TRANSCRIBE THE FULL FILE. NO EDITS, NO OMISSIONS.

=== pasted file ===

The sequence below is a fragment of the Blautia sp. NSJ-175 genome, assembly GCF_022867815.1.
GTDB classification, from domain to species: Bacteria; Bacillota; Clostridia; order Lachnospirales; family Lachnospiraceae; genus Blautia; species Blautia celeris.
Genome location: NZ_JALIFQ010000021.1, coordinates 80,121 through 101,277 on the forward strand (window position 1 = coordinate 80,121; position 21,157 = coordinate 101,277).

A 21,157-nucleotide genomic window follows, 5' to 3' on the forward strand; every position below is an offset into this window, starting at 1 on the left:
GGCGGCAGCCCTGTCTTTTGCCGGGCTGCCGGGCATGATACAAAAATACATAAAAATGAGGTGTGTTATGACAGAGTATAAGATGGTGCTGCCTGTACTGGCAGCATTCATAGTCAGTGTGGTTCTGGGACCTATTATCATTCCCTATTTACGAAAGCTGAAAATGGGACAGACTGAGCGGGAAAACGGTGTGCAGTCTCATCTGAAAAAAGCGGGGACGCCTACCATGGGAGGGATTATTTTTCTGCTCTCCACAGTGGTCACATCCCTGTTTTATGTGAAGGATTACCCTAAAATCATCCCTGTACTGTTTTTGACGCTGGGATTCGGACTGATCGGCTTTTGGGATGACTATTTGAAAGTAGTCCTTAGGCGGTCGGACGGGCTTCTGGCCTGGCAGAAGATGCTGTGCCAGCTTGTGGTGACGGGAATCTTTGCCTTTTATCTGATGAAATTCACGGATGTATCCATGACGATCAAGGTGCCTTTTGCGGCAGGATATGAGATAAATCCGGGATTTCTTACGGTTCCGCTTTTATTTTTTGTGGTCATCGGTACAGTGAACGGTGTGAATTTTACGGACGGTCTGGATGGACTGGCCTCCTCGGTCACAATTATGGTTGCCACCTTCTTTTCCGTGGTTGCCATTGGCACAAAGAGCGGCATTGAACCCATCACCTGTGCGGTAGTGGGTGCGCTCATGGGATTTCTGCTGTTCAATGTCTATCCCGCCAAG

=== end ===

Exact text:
The sequence below is a fragment of the Blautia sp. NSJ-175 genome, assembly GCF_022867815.1.
GTDB classification, from domain to species: Bacteria; Bacillota; Clostridia; order Lachnospirales; family Lachnospiraceae; genus Blautia; species Blautia celeris.
Genome location: NZ_JALIFQ010000021.1, coordinates 80,121 through 101,277 on the forward strand (window position 1 = coordinate 80,121; position 21,157 = coordinate 101,277).

A 21,157-nucleotide genomic window follows, 5' to 3' on the forward strand; every position below is an offset into this window, starting at 1 on the left:
GGCGGCAGCCCTGTCTTTTGCCGGGCTGCCGGGCATGATACAAAAATACATAAAAATGAGGTGTGTTATGACAGAGTATAAGATGGTGCTGCCTGTACTGGCAGCATTCATAGTCAGTGTGGTTCTGGGACCTATTATCATTCCCTATTTACGAAAGCTGAAAATGGGACAGACTGAGCGGGAAAACGGTGTGCAGTCTCATCTGAAAAAAGCGGGGACGCCTACCATGGGAGGGATTATTTTTCTGCTCTCCACAGTGGTCACATCCCTGTTTTATGTGAAGGATTACCCTAAAATCATCCCTGTACTGTTTTTGACGCTGGGATTCGGACTGATCGGCTTTTGGGATGACTATTTGAAAGTAGTCCTTAGGCGGTCGGACGGGCTTCTGGCCTGGCAGAAGATGCTGTGCCAGCTTGTGGTGACGGGAATCTTTGCCTTTTATCTGATGAAATTCACGGATGTATCCATGACGATCAAGGTGCCTTTTGCGGCAGGATATGAGATAAATCCGGGATTTCTTACGGTTCCGCTTTTATTTTTTGTGGTCATCGGTACAGTGAACGGTGTGAATTTTACGGACGGTCTGGATGGACTGGCCTCCTCGGTCACAATTATGGTTGCCACCTTCTTTTCCGTGGTTGCCATTGGCACAAAGAGCGGCATTGAACCCATCACCTGTGCGGTAGTGGGTGCGCTCATGGGATTTCTGCTGTTCAATGTCTATCCCGCCAAG